4. This should return ok (if it's on a Linux drive instead of a Windows one you probably don't need to read this far or you know how to fix it already!). Next, the clever bit (one of the bits that makes you realise how nice Linux is) - mount the .iso image file as though it were a device: mount -o loop /cdimage/YOUR-ISO-FILE.iso /cdrom (again, replace the YOUR-ISO-FILE.iso by the directory and filename of your Ubuntu CD image, tab completion is handy here)
  5. That should return ok without an error, now if you run a "ls /cdrom" (no quotes) you should be able to see the contents of the CD image as though you were listing the contents of the actual CD (if it had written correctly). Now you can switch back to the install menus (Ctrl-F1) and carry on, with Ubuntu blissfully unaware that you're pulling a fast one (literally...) right beneath it's eyes.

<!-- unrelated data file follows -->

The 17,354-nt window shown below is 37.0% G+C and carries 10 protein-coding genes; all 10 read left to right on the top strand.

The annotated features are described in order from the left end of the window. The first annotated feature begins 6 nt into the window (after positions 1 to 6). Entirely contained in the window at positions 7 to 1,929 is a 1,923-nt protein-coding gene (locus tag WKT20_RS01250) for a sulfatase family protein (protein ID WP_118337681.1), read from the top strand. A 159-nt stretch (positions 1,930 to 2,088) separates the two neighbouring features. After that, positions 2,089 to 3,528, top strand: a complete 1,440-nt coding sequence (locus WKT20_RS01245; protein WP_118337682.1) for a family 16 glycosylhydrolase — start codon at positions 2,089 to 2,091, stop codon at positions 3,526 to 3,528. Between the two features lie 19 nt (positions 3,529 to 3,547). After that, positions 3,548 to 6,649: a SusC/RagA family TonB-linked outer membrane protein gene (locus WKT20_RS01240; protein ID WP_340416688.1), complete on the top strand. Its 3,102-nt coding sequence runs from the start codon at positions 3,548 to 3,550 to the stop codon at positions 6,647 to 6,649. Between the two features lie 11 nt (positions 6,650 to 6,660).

6. Play with your spangly new Ubuntu install. Oh yes, and..
  7. Curse Ubuntu for not having a proper list of options for how to get hold of the source files (at least, when running from the anyone-can-do-it CD image). Maybe it does if you boot from floppy, I don't know.

Friday, February 11, 2005

Won! Hellboy gear from

I got a packet in the post the other day and didn't have the faintest what it was. Upon opening it I was greeted by a t-shirt, girls top, and two chunky logo'd pens... Hmmm. Oh yes, and a letter thank god to explain.. Turns out I'd won them in a Hellboy competition that ran a while ago to coincide with the release of the DVD of the movie.

I don't need the girls top so I shall either give it away or sell it on ebay (if an ad goes up I'll link to it).

Prize gear
Addendum: now for sale on ebay.

Saturday, February 05, 2005

Durham and a hired Corsa